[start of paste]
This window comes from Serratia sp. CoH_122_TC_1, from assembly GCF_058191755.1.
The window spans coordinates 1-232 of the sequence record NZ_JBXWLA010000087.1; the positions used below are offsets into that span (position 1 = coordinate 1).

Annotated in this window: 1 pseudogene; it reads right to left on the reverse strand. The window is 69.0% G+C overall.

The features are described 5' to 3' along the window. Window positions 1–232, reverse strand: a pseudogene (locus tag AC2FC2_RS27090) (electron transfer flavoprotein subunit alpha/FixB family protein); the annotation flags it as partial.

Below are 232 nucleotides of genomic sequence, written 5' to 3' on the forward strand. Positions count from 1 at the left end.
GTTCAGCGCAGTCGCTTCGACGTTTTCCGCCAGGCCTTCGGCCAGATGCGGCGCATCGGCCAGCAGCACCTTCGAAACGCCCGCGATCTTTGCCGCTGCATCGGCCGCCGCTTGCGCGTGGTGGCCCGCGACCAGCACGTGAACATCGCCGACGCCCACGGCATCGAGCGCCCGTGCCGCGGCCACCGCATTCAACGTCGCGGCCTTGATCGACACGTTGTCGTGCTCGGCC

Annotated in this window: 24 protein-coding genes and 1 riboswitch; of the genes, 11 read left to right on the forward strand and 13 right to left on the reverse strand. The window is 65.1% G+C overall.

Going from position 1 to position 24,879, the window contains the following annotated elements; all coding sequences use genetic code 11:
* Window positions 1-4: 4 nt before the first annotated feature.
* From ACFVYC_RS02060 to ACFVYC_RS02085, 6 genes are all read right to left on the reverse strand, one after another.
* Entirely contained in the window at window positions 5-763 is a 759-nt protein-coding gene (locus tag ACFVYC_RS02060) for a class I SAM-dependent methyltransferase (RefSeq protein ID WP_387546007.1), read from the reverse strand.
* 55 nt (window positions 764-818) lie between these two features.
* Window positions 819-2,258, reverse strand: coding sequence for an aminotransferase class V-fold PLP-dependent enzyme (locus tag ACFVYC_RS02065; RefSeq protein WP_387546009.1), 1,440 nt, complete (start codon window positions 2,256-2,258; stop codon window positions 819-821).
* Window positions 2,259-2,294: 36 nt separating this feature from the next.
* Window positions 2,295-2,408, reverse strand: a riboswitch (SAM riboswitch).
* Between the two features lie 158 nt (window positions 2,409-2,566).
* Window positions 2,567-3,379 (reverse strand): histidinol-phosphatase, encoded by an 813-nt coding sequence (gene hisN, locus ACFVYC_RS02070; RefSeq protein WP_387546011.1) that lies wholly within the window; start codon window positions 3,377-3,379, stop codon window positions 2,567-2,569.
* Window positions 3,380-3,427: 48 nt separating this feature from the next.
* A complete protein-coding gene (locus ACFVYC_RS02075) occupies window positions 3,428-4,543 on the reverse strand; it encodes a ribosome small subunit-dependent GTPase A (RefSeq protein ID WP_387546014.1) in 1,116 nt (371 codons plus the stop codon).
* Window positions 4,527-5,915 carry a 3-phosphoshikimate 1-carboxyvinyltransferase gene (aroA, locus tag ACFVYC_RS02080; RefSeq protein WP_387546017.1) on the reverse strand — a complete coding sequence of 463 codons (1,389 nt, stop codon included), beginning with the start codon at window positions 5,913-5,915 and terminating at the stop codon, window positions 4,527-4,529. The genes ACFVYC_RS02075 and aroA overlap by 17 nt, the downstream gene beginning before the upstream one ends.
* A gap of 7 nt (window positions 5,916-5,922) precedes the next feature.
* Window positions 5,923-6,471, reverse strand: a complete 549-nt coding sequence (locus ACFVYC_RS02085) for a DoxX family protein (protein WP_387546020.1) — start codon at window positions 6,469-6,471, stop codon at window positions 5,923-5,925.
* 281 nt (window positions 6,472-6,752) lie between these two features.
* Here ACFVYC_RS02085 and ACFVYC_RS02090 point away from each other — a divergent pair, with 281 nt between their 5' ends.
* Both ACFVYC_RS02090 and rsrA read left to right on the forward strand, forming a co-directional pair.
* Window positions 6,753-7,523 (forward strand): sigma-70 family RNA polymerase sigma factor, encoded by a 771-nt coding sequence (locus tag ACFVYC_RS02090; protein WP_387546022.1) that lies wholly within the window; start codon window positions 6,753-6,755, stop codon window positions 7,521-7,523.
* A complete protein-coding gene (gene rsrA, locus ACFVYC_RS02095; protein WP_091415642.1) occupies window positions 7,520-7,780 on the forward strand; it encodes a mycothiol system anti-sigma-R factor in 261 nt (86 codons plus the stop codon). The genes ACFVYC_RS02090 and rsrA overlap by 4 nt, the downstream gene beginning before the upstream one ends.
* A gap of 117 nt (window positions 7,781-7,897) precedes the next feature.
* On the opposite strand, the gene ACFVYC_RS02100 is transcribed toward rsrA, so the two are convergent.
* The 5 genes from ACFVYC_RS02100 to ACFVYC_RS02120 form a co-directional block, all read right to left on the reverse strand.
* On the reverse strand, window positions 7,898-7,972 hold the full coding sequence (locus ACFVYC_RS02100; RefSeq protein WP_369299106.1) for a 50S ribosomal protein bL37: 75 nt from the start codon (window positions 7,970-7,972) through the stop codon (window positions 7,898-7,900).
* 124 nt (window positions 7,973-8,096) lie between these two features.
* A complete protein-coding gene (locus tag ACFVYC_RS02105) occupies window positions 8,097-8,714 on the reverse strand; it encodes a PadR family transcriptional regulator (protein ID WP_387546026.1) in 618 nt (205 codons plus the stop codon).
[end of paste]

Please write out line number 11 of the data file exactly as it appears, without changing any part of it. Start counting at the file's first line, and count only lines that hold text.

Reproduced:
* Entirely contained in the window at window positions 5-763 is a 759-nt protein-coding gene (locus tag ACFVYC_RS02060) for a class I SAM-dependent methyltransferase (RefSeq protein ID WP_387546007.1), read from the reverse strand.